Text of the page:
Recent polls show former Pennsylvania Senator Rick Santorum rising. Some national polls of Republican primary voters show him in the lead, other show him closely behind Mitt Romney. Many polls show him competitive in a head to head race with President Obama. In the remaining primary states, he currently has a slight lead over Romney in Michigan, and is within striking distance in Arizona. Both states hold primaries a week from tomorrow.
Why is Santorum surging, Romney stalling, Gingrich sliding, and Paul holding steady?
His success comes more from his strategy of engaging voters in a one-on-one retail approach than it does the specifics of his policies. While he appealed to the strong current of evangelical voters in Iowa, and laid out a very credible foreign policy approach, we can’t ignore his Big Government approach to spending and social issues.
If we were to look to a seventeenth century figure in the Anglo-American culture who Santorum’s policies most resemble, it would be the authoritarian Christian communitarianism of Massachusetts Bay Colony’s first governor John Winthrop to whom we would point, not the Christian natural liberty of English libertarian John Lilburne.
The Cato Instititute’s David Boaz recently pointed out Santorum’s poor track record of support for the limited government ethos that defines the Tea Party movement.
Michael Barone notes that Santorum’s deft explanation for his endorsement of RINO Arlen Specter over conservative Pat Toomey in the 2004 Republican Senate Primary in Pennsylvania (Specter’s re-election was critical, Santorum said, because he was needed to usher Alito and Roberts on to the Supreme Court) was only half of the story. Barone points out that Santorum, the political operative with 16 total years in Congress, owed his 1994 election to the Senate to Specter’s support.
Santorum’s tax proposals, however, are so bad that the respected Tax Foundation gave him a D+. Instead of simplifying the tax code, Santorum would maintain its present complexity. Worse yet, he favors the Hamiltonian strategy of picking winners and losers through the tax code, providing a variety of incentives to favored industry. Manufacturing, which struggles in his native Pennsylvania, gets special tax benefits.
Comparing Santorum’s policies to those of his two main competitors–Gingrich and Romney, Santorum is only slightly less Hamiltonian. Santorum distinguishes himself from these two in one key regard — he opposed the TARP bank bailouts of October, 2008.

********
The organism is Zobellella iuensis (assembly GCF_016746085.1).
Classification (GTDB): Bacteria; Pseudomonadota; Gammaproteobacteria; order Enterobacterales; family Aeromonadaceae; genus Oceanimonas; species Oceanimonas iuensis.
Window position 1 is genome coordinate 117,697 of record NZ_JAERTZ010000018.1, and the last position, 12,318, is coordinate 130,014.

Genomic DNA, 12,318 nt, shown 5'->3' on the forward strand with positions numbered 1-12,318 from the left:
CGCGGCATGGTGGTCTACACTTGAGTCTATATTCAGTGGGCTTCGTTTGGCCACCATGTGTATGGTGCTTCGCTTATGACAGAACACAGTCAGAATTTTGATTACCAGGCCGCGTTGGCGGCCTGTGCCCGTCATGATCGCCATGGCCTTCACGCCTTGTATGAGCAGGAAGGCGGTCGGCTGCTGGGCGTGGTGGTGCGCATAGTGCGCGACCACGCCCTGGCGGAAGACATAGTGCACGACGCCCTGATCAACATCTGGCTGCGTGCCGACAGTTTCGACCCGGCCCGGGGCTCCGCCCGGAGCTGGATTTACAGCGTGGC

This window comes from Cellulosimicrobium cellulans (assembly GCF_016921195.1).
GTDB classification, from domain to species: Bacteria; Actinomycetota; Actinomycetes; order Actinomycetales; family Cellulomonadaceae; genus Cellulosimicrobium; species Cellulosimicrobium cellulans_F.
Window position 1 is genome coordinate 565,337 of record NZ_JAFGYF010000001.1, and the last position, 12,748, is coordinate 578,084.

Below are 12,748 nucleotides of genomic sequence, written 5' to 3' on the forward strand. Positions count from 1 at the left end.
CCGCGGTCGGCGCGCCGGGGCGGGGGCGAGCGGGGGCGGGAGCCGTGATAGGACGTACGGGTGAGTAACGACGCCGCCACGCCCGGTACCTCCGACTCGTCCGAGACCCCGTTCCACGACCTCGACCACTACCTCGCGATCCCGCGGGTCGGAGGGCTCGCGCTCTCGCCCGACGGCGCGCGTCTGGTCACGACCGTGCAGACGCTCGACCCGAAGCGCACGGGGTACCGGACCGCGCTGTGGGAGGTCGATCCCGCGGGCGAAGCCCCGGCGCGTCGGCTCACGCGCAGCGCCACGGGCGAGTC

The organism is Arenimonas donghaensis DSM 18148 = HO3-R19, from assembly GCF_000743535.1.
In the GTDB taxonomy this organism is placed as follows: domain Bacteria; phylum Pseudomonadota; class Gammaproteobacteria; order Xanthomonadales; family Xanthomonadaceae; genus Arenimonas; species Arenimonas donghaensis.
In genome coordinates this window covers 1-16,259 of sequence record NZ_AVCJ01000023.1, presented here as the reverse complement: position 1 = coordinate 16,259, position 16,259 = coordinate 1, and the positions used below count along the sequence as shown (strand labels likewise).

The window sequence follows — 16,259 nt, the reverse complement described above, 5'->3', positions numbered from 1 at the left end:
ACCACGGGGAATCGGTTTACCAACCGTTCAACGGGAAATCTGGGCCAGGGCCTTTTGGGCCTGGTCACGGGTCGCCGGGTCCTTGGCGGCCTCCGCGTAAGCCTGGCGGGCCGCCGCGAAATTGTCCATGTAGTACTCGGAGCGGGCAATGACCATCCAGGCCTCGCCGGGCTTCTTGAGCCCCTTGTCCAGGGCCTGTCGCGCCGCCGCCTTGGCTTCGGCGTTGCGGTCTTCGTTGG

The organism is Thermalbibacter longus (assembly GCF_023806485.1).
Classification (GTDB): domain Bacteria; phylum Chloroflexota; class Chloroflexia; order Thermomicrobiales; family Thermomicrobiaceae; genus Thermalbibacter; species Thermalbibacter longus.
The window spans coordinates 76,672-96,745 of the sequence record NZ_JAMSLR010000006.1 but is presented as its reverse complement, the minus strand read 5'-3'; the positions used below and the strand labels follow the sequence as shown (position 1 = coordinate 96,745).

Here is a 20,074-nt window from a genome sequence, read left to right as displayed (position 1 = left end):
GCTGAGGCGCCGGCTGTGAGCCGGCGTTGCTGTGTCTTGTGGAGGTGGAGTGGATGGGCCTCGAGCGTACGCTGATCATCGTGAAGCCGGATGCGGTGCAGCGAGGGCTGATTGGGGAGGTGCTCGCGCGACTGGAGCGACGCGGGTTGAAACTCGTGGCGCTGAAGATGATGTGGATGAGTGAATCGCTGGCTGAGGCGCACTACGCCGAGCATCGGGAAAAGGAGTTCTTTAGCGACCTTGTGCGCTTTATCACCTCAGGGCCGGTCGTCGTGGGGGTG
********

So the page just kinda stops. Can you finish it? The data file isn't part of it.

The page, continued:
Why, then, does Santorum enjoy more than a 2 to 1 advantage over both Gingrich and Romney among Republican primary voters who consider themselves tea party supporters?
There are three reasons:
1. Santorum is authentic and consistent in his views.
2. He is likable and approachable.
3. He genuinely engages with local tea parties around the country.
Romney, for reasons that continue to remain a mystery to me, appears to be following a strategy of actively avoiding the Tea Party movement. To my knowledge, he has never addressed an actual tea party rally or local tea party group. In December, he spoke on the phone at a tea party tele-town hall with other Presidential candidates, but that appears to be the extent of his direct communication with the Tea Party movement.
This remoteness–an odd strategy to keep Romney in a “bubble” away from potential supporters–seems to permeate his campaign. In Ohio last week, for instance, Attorney General Mike DeWine withdrew his endorsement of Romney and endorsed Santorum. “He doesn’t write, he doesn’t call,” DeWine said of Romney.
Gingrich, who has a long and twisted history with the movement, has, until recently spoken at numerous tea party rallies, but has never really actually modified his policies according to communications he’s received at these rallies, at least as far as I can tell. And where Santorum appears friendly, upbeat, and approachable, Gingrich appears a bitter, scowling, intellectual elitist. Santorum is blue collar, Gingrich is academic cap and gown.
This Saturday, for instance, Santorum will be the featured speaker at the Third Anniversary Celebration of the Tea Party movement to be held in Chattanooga Tennessee, hosted there by the local tea party. Romney turned down a similar invitation, giving Santorum an open running field to garner tea party support around the country. This is not the first time Santorum has spoken to local tea party groups. Last week he was a featured speaker at a tea party gathering in Ohio. Clearly, Santorum has realized the value of showing up and engaging with tea parties, especially in states like Tennessee and Ohio, where Super Tuesday primaries will be held on March 6.
The lesson from Santorum’s recent success should be his tactics more than his message. Retail politics works. Television ads, robocolls, email blasts and the like are increasingly “white noise” –irritating background ignored by most voters. The election of 2012 will be decided more by neighbors talking to neighbors they trust than it will be traditional media. Age old person to person grassroots politicking is experiencing a resurgence. And that’s a good thing for the country.
Michael Patrick Leahy is the editor of the Voices of the Tea Party e-book series and co-founder of Top Conservatives on Twitter and the Nationwide Tea Party Coalition. His new book, Covenant of Liberty: The Ideological Origins of the Tea Party Movement, will be published by Broadside Books in spring, 2012. He can be reached on Twitter at @michaelpleahy .